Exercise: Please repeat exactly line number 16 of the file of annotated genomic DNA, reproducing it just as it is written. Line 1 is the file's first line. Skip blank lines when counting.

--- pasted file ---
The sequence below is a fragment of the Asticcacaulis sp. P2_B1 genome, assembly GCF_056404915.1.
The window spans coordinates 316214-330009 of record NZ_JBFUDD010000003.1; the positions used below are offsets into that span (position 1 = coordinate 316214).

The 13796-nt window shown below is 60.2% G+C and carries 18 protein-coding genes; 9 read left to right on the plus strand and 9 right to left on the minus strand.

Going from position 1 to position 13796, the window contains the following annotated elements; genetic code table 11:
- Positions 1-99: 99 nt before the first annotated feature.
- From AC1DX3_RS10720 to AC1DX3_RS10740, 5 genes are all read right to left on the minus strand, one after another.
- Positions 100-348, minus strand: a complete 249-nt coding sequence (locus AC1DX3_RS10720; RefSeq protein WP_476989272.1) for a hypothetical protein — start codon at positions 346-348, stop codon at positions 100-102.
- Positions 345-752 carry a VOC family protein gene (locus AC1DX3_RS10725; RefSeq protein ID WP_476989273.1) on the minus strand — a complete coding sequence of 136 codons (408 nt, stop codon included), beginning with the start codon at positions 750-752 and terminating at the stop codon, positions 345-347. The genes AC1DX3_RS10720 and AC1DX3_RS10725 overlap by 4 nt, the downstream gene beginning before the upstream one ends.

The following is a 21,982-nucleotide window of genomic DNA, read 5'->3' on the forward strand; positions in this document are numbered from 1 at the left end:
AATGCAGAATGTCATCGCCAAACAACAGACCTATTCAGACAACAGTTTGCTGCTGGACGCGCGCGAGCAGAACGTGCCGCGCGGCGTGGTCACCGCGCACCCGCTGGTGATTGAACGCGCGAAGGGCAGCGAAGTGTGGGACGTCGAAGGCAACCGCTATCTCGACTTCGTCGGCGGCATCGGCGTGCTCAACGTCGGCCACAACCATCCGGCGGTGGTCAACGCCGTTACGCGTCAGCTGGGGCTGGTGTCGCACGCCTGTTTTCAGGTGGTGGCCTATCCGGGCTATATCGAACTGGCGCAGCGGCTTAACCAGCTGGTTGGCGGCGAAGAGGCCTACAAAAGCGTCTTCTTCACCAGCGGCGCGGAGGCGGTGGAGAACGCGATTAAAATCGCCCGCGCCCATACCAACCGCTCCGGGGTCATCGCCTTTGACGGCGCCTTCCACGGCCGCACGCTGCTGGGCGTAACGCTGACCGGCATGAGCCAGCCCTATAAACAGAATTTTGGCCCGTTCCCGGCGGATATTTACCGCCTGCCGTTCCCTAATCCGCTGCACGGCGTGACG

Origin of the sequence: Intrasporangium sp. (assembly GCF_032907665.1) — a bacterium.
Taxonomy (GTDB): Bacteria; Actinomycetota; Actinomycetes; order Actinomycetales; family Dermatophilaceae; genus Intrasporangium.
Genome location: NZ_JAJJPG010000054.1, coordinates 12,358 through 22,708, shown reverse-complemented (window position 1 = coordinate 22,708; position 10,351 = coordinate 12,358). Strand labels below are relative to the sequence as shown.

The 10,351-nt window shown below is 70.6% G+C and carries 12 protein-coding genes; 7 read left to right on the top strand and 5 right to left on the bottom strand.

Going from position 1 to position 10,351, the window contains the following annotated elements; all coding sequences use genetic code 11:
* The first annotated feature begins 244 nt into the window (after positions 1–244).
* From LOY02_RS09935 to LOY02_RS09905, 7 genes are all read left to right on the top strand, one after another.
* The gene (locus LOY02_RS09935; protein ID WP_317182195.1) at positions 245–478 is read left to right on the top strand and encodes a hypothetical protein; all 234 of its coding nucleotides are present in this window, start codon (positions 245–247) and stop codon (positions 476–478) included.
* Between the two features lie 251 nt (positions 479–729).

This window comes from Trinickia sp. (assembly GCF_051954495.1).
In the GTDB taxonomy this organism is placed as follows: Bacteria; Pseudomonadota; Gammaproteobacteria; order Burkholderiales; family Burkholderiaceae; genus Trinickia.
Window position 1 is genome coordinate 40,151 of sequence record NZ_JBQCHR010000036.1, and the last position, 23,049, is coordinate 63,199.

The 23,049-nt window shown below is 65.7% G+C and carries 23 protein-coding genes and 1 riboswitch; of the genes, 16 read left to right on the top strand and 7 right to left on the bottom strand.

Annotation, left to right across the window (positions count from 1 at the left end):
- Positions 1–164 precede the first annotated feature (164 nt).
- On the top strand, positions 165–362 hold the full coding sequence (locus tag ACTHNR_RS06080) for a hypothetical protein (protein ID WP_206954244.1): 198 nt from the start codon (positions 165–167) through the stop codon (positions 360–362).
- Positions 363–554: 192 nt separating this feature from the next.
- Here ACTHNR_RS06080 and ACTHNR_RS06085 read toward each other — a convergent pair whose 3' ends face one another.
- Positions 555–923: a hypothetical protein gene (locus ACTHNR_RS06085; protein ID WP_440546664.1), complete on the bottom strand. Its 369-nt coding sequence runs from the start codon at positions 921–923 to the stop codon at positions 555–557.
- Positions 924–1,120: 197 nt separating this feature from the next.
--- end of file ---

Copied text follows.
* The first annotated feature begins 244 nt into the window (after positions 1–244).